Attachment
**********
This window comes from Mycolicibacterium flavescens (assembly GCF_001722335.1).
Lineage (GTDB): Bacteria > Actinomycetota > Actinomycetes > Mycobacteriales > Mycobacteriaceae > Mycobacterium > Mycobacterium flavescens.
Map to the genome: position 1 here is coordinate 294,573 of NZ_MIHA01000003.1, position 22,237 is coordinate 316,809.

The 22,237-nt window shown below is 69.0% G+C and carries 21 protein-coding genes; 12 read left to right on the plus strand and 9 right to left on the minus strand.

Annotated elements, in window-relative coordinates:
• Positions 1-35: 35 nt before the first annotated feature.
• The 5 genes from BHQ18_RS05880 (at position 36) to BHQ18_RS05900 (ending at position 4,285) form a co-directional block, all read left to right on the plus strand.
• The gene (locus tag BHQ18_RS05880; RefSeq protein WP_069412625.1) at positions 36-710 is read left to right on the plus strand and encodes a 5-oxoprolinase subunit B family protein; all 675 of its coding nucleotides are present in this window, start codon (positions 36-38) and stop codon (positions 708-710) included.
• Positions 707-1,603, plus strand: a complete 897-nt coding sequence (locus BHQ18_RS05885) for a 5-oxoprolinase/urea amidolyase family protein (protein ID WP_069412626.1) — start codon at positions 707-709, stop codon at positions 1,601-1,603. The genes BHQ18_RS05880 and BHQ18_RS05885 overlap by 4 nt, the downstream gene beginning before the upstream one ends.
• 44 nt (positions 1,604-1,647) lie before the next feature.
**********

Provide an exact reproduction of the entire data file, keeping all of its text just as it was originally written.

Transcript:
This window comes from Mycolicibacterium flavescens (assembly GCF_001722335.1).
Lineage (GTDB): Bacteria > Actinomycetota > Actinomycetes > Mycobacteriales > Mycobacteriaceae > Mycobacterium > Mycobacterium flavescens.
Map to the genome: position 1 here is coordinate 294,573 of NZ_MIHA01000003.1, position 22,237 is coordinate 316,809.

The 22,237-nt window shown below is 69.0% G+C and carries 21 protein-coding genes; 12 read left to right on the plus strand and 9 right to left on the minus strand.

Annotated elements, in window-relative coordinates:
• Positions 1-35: 35 nt before the first annotated feature.
• The 5 genes from BHQ18_RS05880 (at position 36) to BHQ18_RS05900 (ending at position 4,285) form a co-directional block, all read left to right on the plus strand.
• The gene (locus tag BHQ18_RS05880; RefSeq protein WP_069412625.1) at positions 36-710 is read left to right on the plus strand and encodes a 5-oxoprolinase subunit B family protein; all 675 of its coding nucleotides are present in this window, start codon (positions 36-38) and stop codon (positions 708-710) included.
• Positions 707-1,603, plus strand: a complete 897-nt coding sequence (locus BHQ18_RS05885) for a 5-oxoprolinase/urea amidolyase family protein (protein ID WP_069412626.1) — start codon at positions 707-709, stop codon at positions 1,601-1,603. The genes BHQ18_RS05880 and BHQ18_RS05885 overlap by 4 nt, the downstream gene beginning before the upstream one ends.
• 44 nt (positions 1,604-1,647) lie before the next feature.